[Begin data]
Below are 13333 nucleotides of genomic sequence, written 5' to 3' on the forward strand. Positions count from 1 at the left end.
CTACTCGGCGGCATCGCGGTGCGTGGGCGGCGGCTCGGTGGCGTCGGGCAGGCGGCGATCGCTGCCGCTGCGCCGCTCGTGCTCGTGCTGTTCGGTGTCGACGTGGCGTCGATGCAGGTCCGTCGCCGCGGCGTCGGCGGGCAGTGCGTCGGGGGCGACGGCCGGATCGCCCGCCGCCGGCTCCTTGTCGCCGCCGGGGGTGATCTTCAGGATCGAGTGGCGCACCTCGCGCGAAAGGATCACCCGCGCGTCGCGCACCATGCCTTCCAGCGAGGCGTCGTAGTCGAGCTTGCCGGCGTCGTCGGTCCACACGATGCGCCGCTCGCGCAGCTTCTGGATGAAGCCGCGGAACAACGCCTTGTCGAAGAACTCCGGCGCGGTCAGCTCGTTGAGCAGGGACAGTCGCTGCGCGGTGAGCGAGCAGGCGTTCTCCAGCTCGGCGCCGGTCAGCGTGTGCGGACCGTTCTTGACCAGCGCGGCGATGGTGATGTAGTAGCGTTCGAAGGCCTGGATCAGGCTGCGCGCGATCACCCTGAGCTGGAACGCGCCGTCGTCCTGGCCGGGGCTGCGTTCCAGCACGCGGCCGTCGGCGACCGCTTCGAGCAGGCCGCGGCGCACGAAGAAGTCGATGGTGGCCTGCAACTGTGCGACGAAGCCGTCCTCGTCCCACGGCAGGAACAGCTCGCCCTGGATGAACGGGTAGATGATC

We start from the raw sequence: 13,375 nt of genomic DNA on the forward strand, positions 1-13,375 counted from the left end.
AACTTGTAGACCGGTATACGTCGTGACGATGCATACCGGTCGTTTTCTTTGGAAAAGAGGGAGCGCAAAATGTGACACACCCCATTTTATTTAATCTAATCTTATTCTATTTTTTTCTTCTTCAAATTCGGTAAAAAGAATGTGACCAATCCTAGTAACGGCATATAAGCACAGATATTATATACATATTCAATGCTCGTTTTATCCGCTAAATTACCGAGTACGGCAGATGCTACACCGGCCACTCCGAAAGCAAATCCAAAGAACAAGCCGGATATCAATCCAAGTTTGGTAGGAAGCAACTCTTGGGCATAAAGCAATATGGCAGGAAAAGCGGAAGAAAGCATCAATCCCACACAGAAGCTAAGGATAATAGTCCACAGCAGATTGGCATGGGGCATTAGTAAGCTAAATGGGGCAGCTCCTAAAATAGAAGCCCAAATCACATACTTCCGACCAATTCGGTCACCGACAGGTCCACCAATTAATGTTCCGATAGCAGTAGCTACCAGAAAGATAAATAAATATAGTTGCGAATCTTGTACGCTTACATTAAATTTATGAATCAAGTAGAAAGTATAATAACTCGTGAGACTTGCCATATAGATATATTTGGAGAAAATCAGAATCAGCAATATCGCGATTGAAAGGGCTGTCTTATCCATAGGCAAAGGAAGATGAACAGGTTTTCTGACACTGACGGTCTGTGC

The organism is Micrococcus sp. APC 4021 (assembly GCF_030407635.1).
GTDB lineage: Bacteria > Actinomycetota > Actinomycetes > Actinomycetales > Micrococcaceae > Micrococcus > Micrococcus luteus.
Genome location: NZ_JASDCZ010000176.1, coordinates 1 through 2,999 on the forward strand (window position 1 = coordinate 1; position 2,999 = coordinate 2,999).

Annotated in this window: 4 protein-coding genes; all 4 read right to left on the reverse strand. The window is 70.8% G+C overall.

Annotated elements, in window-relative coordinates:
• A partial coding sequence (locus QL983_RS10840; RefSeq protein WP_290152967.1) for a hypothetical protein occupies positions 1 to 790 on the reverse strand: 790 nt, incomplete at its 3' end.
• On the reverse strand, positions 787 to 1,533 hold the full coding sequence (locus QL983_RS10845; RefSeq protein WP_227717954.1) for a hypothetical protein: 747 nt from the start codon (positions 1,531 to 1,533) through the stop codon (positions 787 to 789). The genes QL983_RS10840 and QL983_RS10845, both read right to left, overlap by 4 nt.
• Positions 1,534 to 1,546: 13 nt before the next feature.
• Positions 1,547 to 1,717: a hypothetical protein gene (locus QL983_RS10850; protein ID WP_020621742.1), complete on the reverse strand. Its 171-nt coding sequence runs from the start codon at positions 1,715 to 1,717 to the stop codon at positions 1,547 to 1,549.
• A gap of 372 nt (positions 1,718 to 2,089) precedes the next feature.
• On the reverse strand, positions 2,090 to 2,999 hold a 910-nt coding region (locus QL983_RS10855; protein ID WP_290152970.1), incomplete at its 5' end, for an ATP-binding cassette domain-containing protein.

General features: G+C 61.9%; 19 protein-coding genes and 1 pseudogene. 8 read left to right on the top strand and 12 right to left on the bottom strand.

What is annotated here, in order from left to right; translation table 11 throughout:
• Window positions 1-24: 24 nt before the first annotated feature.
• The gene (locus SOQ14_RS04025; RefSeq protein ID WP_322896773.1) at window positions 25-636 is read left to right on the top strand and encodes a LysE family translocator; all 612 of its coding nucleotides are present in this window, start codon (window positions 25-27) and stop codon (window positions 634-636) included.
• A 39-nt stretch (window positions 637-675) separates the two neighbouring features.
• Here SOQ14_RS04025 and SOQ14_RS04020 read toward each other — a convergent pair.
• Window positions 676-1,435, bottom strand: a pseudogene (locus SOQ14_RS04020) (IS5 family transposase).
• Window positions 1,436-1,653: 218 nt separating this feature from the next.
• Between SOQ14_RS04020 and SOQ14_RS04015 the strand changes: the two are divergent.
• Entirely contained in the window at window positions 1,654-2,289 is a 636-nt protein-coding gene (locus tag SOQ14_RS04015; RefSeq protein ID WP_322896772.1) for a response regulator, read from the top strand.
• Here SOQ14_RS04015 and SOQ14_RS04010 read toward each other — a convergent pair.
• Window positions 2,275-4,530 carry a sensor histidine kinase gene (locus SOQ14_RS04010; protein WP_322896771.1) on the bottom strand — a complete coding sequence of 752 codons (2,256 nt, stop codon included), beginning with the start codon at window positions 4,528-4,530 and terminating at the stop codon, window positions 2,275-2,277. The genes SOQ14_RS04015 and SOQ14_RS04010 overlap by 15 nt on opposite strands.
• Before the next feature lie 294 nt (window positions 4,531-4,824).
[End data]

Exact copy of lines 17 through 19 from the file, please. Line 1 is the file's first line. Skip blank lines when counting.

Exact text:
What is annotated here, in order from left to right; translation table 11 throughout:
• Window positions 1-24: 24 nt before the first annotated feature.
• The gene (locus SOQ14_RS04025; RefSeq protein ID WP_322896773.1) at window positions 25-636 is read left to right on the top strand and encodes a LysE family translocator; all 612 of its coding nucleotides are present in this window, start codon (window positions 25-27) and stop codon (window positions 634-636) included.